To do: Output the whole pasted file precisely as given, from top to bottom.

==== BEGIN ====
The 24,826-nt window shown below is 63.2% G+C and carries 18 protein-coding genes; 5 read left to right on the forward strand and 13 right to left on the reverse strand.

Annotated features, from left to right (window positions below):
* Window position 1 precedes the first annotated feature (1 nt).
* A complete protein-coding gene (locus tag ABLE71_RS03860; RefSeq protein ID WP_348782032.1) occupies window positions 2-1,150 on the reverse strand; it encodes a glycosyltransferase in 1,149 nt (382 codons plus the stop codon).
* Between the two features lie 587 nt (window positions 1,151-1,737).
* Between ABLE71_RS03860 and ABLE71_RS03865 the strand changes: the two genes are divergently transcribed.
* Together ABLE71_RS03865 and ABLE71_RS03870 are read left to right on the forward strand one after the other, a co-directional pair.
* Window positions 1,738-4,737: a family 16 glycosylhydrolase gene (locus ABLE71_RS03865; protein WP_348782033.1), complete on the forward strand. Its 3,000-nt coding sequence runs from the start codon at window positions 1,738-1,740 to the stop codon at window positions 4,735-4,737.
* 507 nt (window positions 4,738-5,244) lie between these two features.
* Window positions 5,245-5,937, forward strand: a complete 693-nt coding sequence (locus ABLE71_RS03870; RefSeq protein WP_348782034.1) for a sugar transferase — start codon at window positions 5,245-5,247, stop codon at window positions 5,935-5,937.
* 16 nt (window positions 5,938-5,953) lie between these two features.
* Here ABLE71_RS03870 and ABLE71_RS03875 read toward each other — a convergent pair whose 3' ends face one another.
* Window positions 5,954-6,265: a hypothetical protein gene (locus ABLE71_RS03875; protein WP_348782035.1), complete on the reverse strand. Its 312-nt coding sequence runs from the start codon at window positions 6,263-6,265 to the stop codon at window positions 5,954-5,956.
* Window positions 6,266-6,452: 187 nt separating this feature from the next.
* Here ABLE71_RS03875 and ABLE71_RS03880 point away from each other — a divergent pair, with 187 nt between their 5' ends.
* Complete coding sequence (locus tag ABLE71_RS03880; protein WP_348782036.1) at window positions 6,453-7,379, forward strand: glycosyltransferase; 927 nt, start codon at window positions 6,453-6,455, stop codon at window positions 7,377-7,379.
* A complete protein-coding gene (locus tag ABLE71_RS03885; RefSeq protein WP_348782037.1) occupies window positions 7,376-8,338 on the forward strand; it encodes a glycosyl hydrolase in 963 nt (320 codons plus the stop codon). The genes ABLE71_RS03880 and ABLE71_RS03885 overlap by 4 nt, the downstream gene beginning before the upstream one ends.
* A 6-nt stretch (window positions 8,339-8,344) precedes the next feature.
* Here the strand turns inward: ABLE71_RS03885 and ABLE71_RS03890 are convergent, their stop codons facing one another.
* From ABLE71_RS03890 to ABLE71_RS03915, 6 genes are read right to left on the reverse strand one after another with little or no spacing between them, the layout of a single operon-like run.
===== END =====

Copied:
The 24,826-nt window shown below is 63.2% G+C and carries 18 protein-coding genes; 5 read left to right on the forward strand and 13 right to left on the reverse strand.

Annotated features, from left to right (window positions below):
* Window position 1 precedes the first annotated feature (1 nt).
* A complete protein-coding gene (locus tag ABLE71_RS03860; RefSeq protein ID WP_348782032.1) occupies window positions 2-1,150 on the reverse strand; it encodes a glycosyltransferase in 1,149 nt (382 codons plus the stop codon).
* Between the two features lie 587 nt (window positions 1,151-1,737).
* Between ABLE71_RS03860 and ABLE71_RS03865 the strand changes: the two genes are divergently transcribed.
* Together ABLE71_RS03865 and ABLE71_RS03870 are read left to right on the forward strand one after the other, a co-directional pair.
* Window positions 1,738-4,737: a family 16 glycosylhydrolase gene (locus ABLE71_RS03865; protein WP_348782033.1), complete on the forward strand. Its 3,000-nt coding sequence runs from the start codon at window positions 1,738-1,740 to the stop codon at window positions 4,735-4,737.
* 507 nt (window positions 4,738-5,244) lie between these two features.
* Window positions 5,245-5,937, forward strand: a complete 693-nt coding sequence (locus ABLE71_RS03870; RefSeq protein WP_348782034.1) for a sugar transferase — start codon at window positions 5,245-5,247, stop codon at window positions 5,935-5,937.
* 16 nt (window positions 5,938-5,953) lie between these two features.
* Here ABLE71_RS03870 and ABLE71_RS03875 read toward each other — a convergent pair whose 3' ends face one another.
* Window positions 5,954-6,265: a hypothetical protein gene (locus ABLE71_RS03875; protein WP_348782035.1), complete on the reverse strand. Its 312-nt coding sequence runs from the start codon at window positions 6,263-6,265 to the stop codon at window positions 5,954-5,956.
* Window positions 6,266-6,452: 187 nt separating this feature from the next.
* Here ABLE71_RS03875 and ABLE71_RS03880 point away from each other — a divergent pair, with 187 nt between their 5' ends.
* Complete coding sequence (locus tag ABLE71_RS03880; protein WP_348782036.1) at window positions 6,453-7,379, forward strand: glycosyltransferase; 927 nt, start codon at window positions 6,453-6,455, stop codon at window positions 7,377-7,379.
* A complete protein-coding gene (locus tag ABLE71_RS03885; RefSeq protein WP_348782037.1) occupies window positions 7,376-8,338 on the forward strand; it encodes a glycosyl hydrolase in 963 nt (320 codons plus the stop codon). The genes ABLE71_RS03880 and ABLE71_RS03885 overlap by 4 nt, the downstream gene beginning before the upstream one ends.
* A 6-nt stretch (window positions 8,339-8,344) precedes the next feature.
* Here the strand turns inward: ABLE71_RS03885 and ABLE71_RS03890 are convergent, their stop codons facing one another.
* From ABLE71_RS03890 to ABLE71_RS03915, 6 genes are read right to left on the reverse strand one after another with little or no spacing between them, the layout of a single operon-like run.